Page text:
Table of Contents

Growth-oriented Women Entrepreneurs and their Businesses

Growth-oriented Women Entrepreneurs and their Businesses

A Global Research Perspective

New Horizons in Entrepreneurship series

Edited by Candida G. Brush, Nancy M. Carter, Elizabeth J. Gatewood, Patricia G. Greene and Myra M. Hart

Enterprising new firms drive economic growth, and women around the world are important contributors to that growth. As entrepreneurs, they seize opportunities, develop and deliver new goods and services and, in the process, create wealth for themselves, their families, communities, and countries. This volume explores the role women entrepreneurs play in this economic progress, highlighting the challenges they encounter in launching and growing their businesses, and providing detailed studies of how their experiences vary from country to country.

Chapter 7: Women’s Entrepreneurship in Norway: Recent Trends and Future Challenges

Lene Foss and Elisabet Ljunggren

Subjects: business and management, diversity and management, entrepreneurship, gender and management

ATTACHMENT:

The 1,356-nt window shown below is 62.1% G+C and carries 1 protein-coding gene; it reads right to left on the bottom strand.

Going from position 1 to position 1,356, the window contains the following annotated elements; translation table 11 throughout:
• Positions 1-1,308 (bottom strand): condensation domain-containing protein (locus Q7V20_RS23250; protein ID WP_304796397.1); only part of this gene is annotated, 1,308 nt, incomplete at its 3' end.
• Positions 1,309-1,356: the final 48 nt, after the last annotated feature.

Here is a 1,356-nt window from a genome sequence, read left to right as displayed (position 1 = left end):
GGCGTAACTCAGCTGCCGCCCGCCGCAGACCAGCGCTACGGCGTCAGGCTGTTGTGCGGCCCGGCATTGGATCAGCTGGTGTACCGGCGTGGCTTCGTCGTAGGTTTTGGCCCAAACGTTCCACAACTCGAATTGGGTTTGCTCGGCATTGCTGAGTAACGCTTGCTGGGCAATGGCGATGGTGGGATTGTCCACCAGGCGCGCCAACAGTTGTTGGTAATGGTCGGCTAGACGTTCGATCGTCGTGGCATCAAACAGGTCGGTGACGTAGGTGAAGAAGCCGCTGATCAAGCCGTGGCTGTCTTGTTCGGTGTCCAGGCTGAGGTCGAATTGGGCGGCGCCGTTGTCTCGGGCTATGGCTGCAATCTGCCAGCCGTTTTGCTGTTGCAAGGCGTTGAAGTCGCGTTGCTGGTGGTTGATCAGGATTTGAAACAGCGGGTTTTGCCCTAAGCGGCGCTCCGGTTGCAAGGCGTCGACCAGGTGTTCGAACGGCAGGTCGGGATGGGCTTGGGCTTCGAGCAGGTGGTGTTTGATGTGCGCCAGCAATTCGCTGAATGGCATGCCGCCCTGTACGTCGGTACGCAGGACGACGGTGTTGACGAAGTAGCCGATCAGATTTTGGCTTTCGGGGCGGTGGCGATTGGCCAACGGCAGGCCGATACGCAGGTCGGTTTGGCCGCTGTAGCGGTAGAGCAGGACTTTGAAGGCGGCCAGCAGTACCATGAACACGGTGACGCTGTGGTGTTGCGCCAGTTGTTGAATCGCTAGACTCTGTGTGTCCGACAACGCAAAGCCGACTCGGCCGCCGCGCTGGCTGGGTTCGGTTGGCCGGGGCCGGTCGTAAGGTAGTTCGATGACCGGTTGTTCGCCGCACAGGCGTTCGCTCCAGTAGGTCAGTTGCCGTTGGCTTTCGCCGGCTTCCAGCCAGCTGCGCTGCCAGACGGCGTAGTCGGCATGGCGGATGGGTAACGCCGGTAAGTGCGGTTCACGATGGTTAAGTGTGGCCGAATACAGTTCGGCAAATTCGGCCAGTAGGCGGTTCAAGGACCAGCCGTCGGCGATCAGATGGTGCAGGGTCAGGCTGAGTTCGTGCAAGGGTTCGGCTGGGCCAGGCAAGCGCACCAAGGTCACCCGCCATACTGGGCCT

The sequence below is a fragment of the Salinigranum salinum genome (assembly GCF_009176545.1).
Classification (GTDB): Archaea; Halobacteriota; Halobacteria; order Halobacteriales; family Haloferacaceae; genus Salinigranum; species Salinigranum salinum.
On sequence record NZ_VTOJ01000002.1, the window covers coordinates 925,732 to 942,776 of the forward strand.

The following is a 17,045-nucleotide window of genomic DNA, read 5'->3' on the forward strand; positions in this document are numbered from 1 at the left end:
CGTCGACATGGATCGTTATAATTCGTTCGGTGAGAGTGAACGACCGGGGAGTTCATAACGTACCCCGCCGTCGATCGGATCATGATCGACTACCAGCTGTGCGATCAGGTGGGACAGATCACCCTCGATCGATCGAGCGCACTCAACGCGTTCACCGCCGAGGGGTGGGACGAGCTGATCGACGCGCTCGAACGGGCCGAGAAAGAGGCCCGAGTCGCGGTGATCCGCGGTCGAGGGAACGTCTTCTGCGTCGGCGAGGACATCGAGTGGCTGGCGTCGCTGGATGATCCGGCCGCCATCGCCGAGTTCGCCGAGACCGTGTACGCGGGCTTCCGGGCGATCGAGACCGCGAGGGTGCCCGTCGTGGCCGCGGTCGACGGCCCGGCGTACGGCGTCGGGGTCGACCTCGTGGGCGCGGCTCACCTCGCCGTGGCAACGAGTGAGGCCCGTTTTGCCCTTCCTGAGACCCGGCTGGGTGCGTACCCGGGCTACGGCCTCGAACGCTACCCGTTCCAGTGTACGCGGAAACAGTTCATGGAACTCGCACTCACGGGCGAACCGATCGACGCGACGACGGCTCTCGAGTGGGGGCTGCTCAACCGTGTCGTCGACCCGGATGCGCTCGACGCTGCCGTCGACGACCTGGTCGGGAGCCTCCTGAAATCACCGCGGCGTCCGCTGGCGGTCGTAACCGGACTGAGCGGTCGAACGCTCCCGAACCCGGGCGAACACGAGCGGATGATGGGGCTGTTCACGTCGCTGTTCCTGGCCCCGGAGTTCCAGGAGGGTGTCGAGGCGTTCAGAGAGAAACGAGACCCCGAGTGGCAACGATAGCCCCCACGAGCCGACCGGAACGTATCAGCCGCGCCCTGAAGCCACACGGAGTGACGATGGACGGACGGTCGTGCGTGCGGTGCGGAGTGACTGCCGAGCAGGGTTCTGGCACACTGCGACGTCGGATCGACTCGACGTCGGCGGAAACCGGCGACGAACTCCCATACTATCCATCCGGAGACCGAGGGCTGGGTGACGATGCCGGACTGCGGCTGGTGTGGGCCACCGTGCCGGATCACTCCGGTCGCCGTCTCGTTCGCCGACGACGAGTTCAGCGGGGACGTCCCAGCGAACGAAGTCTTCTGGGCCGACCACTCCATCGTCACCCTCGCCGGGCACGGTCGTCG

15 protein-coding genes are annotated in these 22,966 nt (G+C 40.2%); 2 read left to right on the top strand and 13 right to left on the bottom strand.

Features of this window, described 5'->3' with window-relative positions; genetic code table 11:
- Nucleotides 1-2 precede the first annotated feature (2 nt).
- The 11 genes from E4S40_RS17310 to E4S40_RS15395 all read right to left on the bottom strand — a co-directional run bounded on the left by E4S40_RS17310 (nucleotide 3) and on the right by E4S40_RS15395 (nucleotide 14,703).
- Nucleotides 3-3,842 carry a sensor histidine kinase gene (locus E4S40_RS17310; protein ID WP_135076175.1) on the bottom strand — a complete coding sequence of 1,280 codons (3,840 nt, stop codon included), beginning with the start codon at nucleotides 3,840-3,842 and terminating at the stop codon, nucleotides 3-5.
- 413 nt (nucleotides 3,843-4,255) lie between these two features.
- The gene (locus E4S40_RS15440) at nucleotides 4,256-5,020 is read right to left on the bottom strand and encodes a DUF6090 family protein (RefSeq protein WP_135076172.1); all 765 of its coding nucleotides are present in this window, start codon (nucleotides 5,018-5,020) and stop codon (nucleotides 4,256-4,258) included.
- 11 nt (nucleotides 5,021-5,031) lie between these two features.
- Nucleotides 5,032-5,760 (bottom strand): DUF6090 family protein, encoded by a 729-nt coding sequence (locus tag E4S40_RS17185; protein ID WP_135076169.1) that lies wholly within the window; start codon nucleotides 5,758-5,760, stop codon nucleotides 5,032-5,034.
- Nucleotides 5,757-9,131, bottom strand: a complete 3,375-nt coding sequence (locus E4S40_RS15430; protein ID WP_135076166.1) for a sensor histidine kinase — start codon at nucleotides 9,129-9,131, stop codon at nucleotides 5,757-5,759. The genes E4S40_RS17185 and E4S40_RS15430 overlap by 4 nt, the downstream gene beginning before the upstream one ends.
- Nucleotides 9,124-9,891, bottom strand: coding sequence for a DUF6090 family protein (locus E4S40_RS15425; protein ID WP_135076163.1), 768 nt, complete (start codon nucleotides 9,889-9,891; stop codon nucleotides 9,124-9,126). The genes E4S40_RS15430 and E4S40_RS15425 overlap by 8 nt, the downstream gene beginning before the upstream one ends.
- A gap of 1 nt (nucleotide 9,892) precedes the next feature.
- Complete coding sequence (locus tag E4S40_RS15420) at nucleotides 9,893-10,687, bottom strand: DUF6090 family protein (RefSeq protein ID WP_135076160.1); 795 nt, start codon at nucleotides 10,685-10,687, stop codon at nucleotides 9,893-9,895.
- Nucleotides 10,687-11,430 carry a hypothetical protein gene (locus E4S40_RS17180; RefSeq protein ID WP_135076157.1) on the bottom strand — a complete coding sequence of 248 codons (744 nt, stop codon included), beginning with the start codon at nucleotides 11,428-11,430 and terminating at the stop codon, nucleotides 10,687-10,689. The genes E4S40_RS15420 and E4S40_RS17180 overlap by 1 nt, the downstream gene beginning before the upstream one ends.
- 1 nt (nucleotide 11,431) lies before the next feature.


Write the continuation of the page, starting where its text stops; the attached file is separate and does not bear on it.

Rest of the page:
Lene Foss and Elisabet Ljunggren A. LABOR FORCE OVERVIEW The total population in Norway of persons aged 16 years and above is 3607184. Of this, 50.9 percent comprises women and 49.1 percent men (Befolkningsundersøkelsen, 2004). Six out of ten women hold part-time positions, giving Norway the highest percentage of part-time employees in Europe (OECD, 2001, Employment Outlook). The gender difference between the private and public sector in Norway is pronounced. In 2001, 63 percent of men and 37 percent of women are working in the private sector. The gender structure in the public sector is quite the opposite: 66 percent women and 34 percent men. There is a clear discrepancy between women’s management positions in the private and public sectors. Women occupy a steady 40 percent of managerial positions in the public sector, compared with 21–22 percent in the private sector. Compared with other industrialized countries the Norwegian labor market has a higher proportion of part-time work among women. Women put fewer hours into paid work than men. High female employment rate, in fact, ‘conceals’ low actual hours at work (Ellingsæter, 1999). In a study using aggregate data from nine advanced industrialized countries Rosenfeld and Birkelund (1995) show that the organizational power of labor and the proportion of employed women in the public sector have some of the strongest and most consistent effects on a country’s part-time female labor force. The authors argue that this is due to the large public sector in the Scandinavian countries, which,...

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